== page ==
So John Paul was not right about everything. After all, Paul said, "We know in part and we prophesy in part" (1 Cor.13:9). Also, we prophesy "in proportion to our faith" (Rom.12:6). And since nobody has a perfect faith except Jesus (John 4:34), none of us of us should expect to be infallible in our understanding of God's word or in our application of it. That is enough to humble us. None of us is perfect.

Many of us have a lot of thinking to do. I know I do. I don't think we should be hasty in trying to figure things out. I do suspect that there needs to be a sea change or paradigm shift in much of our thinking about the prophetic realm. For my part, I am a "word" man. I don't claim to have a prophetic gift. I only want to know what God wants me to know—nothing more.

One last thing (for now). I myself have made a big deal about prophetic people not saying "the Lord told me" when they utter their words. The habit of saying "the Lord told me" is the hardest to break for people like this. But John Paul not only agreed with me but asked me to share this perspective at his last Convergence Conference with 70 or 80 prophetic people present. I was very forthright with them—fully expecting them to be against me. If they were, they didn't show it. In fact, all I talked with agreed with me. Whether they will be able to put into practice what I talked about—not saying "the Lord told me"—remains to be seen. It is my view that you and I should not say "the Lord told me this or that"; it is transgressing the Third Commandment not to take the Name of the Lord in vain or misuse His Name (Exod.20:7; Matt.5:33-37).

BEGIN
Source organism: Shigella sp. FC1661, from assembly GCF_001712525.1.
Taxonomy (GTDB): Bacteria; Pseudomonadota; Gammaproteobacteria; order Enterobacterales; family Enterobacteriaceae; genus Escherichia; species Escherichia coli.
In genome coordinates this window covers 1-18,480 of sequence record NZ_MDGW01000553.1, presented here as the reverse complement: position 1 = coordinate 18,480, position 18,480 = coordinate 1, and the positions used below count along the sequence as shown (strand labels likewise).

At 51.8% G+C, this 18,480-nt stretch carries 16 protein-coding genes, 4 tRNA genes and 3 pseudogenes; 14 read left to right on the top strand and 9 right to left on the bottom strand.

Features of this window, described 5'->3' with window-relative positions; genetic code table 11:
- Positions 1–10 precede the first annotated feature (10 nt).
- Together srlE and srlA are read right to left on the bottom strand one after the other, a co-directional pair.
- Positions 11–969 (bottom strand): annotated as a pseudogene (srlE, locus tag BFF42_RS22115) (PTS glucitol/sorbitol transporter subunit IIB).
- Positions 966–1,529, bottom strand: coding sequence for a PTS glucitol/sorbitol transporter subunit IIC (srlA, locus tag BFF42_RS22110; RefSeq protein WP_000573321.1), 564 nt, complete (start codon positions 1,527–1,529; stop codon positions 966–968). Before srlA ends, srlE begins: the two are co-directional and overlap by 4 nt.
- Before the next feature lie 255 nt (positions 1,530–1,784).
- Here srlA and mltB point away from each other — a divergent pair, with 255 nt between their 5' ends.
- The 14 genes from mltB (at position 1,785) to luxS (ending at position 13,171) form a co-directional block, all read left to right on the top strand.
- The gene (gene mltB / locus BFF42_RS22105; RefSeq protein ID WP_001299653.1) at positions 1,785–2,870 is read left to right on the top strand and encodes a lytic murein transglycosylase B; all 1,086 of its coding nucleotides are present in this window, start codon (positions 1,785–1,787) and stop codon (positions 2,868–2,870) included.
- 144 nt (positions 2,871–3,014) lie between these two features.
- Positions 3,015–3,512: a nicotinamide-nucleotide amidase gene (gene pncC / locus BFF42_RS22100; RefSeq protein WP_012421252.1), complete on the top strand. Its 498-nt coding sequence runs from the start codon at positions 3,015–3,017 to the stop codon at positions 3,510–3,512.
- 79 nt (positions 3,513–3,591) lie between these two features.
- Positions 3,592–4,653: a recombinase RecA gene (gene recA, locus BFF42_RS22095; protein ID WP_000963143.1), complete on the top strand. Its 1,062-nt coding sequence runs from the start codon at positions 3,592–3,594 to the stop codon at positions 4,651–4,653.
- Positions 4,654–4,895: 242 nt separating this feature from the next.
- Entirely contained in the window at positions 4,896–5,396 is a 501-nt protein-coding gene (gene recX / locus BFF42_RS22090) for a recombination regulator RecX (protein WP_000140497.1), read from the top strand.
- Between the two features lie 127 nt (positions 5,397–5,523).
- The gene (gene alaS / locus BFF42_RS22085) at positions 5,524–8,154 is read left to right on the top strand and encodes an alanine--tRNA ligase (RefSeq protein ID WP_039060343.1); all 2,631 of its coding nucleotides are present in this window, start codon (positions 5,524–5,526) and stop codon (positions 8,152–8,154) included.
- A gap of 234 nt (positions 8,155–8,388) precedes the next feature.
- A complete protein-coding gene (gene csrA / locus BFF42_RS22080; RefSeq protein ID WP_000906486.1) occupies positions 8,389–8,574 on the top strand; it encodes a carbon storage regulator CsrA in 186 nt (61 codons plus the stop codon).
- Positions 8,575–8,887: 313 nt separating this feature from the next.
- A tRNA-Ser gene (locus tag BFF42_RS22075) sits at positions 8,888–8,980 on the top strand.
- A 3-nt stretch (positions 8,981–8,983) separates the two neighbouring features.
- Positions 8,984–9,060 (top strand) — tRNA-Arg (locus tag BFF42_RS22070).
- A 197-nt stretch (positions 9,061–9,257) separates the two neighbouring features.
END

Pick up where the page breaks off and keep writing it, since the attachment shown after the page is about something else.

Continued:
To make the audacious claim "the Lord told me" means that God swore an oath to you which in turn means you can't get it wrong. But thousands do get it wrong, which goes to show the Lord didn't tell them after all. I fear that our desire to say "the Lord told me" is not out of the wish to give Him glory but to make ourselves more credible—which is not right to do.

I thank God for John Paul. It was a privilege to know him. Let us honor him but without esteeming him too much—or God will be displeased with us.

R.T. Kendall was the pastor of Westminster Chapel in London from 1977 to 2002. He now lives in Nashville, Tenn. He is a well-known speaker and the author of many books, including Holy Fire: A Balanced, Biblical Look at the Holy Spirit's Work in Our Lives (Charisma House, 2014). Order the book here.